#1. Shocker (1989)
Nature of Shame:
Unopened Blu-ray that I ordered years ago for some really good reason I’m sure.
Hooptober Challenge Checklist:
Kicking off Hooptober with some unseen Wes Craven from 1989 to combine multiple misguided moviewatching endeavors: #Watch1989 and the Cinema Shame Hooptober Watchpile Shame-a-thon. There will be many more as I’ve saved all 1989 horror movies for this wonderful time of the year.
Shocker Elevator Pitch
A local teen football star (Peter Berg) catches a serial killer / cable TV repairman, condemning him to the electric chair — only this bad guy has found the Satanic loophole to transform him into radio waves/electricity in order to continue his murderous ways after his execution.
But radio waves and electricity are not the same thing.
I’m not sure that matters. Nobody cares about science. They might as well be the same thing.
No. They’re really not. Radio waves are a type of electromagnetic radiation. This is relevant. Scottish physicist James Clerk Maxwell predicted the existence of radio waves through his unified theory of electromagnetism in 1870. In 1886, Heinrich Hertz applied Maxwell’s findings to construct a method by which he could send and receive controlled radio waves by using household goods. The unit of frequency of an electromagnetic wave (1 cycle per second) is called a Hertz in his honor. So in a way Heinrich was also responsible for this website, Thirty Hertz Rumble.
You’re losing readers before you even start the review.
I don’t have readers.
I can’t argue with you there.
The ‘Shocking’ Laws of Electricity
Wes Craven’s Shocker follows a predictable blueprint. Though the parameters have shifted somewhat, Shocker directly recalls A Nightmare on Elm Street in the ways teenagers take on a big bad who’s found an alternative reality through which he can perpetrate his grisly murders. A TV repairman with a limp comes up decidedly lacking against the hugely charismatic Freddy Krueger. It’s no stretch to reimagine this as a late-series Elm Street with Robert England’s Krueger using the television/movies to invade dreams. Mitch Pileggi’s an adequate presence and boosts Shocker‘s dark humor, but there’s a sizable fray in Shocker‘s wiring that he can’t possibly overcome.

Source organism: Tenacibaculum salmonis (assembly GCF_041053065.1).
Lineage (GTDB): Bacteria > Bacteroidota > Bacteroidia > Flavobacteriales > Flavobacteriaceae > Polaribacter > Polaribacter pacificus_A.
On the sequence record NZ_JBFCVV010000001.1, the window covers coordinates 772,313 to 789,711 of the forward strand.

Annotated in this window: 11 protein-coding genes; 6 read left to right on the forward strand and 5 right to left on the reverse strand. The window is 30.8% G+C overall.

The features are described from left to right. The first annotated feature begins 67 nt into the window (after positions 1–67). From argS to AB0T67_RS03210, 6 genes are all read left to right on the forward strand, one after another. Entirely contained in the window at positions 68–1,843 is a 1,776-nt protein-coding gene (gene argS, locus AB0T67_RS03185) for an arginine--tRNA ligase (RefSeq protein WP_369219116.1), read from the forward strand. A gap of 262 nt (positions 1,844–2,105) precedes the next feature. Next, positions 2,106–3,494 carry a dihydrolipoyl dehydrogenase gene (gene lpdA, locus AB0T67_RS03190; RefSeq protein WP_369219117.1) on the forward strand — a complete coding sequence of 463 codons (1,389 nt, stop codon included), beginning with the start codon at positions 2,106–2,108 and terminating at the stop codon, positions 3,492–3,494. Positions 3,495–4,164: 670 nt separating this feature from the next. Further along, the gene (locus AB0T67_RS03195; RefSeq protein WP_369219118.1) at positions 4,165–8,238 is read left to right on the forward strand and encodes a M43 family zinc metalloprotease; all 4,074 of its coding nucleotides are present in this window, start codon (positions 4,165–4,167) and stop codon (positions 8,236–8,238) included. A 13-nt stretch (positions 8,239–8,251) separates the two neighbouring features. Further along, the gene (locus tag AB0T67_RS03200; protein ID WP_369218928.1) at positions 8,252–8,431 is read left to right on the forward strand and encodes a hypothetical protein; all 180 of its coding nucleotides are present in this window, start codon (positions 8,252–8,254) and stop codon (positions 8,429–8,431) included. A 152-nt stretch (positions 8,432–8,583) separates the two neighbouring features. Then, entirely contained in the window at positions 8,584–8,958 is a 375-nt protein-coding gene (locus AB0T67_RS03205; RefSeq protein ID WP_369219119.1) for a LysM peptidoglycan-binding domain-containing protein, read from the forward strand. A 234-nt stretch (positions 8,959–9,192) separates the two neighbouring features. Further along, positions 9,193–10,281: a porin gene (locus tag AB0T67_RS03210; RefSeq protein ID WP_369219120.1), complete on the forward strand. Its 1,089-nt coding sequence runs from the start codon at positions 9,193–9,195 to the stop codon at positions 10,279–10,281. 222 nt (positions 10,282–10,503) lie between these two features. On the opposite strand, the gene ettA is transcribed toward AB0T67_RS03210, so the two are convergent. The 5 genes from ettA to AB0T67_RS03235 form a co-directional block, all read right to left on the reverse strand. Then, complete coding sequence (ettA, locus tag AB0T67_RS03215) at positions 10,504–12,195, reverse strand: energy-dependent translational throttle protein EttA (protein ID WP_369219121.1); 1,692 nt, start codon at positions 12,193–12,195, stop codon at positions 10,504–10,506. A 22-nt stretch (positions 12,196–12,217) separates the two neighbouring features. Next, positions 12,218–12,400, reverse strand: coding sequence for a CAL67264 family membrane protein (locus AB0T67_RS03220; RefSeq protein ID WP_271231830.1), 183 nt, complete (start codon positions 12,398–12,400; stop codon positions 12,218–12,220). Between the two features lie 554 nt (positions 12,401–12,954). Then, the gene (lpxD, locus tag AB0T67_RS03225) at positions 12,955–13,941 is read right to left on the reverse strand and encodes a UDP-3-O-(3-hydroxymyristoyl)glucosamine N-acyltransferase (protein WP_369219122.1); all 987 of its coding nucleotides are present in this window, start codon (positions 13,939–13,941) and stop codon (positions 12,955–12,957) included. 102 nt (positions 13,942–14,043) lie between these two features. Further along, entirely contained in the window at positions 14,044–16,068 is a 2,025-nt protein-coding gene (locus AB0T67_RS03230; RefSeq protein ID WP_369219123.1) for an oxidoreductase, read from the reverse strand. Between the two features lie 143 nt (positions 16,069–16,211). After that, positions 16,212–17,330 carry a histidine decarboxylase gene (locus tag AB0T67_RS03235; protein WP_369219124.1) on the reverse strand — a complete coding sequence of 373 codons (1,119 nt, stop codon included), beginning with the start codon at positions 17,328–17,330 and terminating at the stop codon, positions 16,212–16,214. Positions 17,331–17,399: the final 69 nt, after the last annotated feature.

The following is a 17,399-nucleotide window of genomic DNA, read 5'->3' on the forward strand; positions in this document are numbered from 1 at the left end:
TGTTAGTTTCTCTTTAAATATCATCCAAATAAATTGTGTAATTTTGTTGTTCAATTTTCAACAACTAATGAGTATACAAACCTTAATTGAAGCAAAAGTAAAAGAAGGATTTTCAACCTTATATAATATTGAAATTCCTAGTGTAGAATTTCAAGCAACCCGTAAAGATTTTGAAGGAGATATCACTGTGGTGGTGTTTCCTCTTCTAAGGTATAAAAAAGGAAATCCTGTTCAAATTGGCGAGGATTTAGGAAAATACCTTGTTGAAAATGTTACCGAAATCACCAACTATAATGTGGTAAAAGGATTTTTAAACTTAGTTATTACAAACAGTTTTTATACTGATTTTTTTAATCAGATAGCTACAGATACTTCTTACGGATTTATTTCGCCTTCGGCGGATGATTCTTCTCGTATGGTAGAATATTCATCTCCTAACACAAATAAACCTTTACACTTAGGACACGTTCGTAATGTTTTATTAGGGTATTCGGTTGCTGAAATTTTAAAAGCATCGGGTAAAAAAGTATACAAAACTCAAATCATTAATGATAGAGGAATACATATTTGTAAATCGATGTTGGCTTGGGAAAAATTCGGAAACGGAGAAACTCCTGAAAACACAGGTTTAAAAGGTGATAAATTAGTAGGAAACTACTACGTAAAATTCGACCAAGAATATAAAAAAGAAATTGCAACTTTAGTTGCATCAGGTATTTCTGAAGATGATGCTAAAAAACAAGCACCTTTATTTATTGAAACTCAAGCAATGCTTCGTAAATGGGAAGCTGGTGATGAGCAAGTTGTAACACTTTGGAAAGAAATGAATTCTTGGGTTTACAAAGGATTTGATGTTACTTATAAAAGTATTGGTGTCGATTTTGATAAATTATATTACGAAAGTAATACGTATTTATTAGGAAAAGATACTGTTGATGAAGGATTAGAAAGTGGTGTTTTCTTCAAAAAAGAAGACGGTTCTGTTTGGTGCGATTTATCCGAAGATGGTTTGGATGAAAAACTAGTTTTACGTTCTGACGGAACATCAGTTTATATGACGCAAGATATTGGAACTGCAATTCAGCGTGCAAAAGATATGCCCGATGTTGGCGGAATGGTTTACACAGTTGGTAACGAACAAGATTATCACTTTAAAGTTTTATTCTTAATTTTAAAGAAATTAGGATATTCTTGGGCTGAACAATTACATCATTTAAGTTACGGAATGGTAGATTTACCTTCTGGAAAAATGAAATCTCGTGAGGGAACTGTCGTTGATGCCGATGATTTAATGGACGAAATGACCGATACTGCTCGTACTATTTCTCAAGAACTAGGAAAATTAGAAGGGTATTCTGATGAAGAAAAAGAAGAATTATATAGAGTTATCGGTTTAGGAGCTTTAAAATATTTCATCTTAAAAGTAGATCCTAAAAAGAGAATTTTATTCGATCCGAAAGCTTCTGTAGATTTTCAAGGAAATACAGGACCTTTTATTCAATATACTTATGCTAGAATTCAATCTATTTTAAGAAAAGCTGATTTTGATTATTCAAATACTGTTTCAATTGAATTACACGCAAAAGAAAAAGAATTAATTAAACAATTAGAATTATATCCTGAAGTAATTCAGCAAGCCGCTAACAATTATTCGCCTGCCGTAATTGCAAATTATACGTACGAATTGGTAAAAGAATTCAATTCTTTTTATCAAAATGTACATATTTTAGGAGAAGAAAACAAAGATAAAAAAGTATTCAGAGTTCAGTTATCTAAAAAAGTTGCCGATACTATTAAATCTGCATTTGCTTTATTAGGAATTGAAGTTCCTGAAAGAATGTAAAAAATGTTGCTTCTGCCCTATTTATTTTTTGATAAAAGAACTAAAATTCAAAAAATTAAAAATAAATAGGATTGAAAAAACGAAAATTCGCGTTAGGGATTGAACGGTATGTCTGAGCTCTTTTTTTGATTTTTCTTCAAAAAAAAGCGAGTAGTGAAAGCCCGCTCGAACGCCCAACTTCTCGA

Shocker should have been better — could have been better if not for the brazen disregard for the rules of the game. Once Pinker sidesteps his own execution by becoming some kind of electrical charge that can be transferred from person to person or through electrical wiring or via television waves. There seems to be no limitations and therefore no way for the viewer to feel any real stakes. When a villain seems capable of doing anything he pleases, it’s impossible to feel any tension. Shocker‘s status as a black comedy helps ameliorate these shortcomings, but without an ability to foster suspense it can’t rise above horror or comedy mediocrity.
In combating a villain of limitless power, Jonathan Parker’s (Berg) actions to finally corral the electromagnetic killer also feel arbitrary — meant to end a film rather than combat a foe with any narrative relevance. When you completely disregard setting boundaries for the villain, the hero must also follow suit. While the final battle showcase an elaborate special effects sequence and provide a playground for Craven’s finest self-referential humor, it also becomes escapist frivolity completely detached from Shocker‘s already scattered logic.
Final ‘Shocker’ Thoughts
Minor, fleeting entertainment. Wes Craven’s horror has a definable quality in the polish and innovation; however, in Shocker the polish and apparently boundless creativity belies the horror beneath. The slasher construct requires rules and limits to build tension. We’re left with an average, bloody comedy — based on idea that was given a more definable and effective shape in the John Ritter comedy Stay Tuned (1992).
2019 @CinemaShame / #Hooptober Progress
- Shocker (1989) //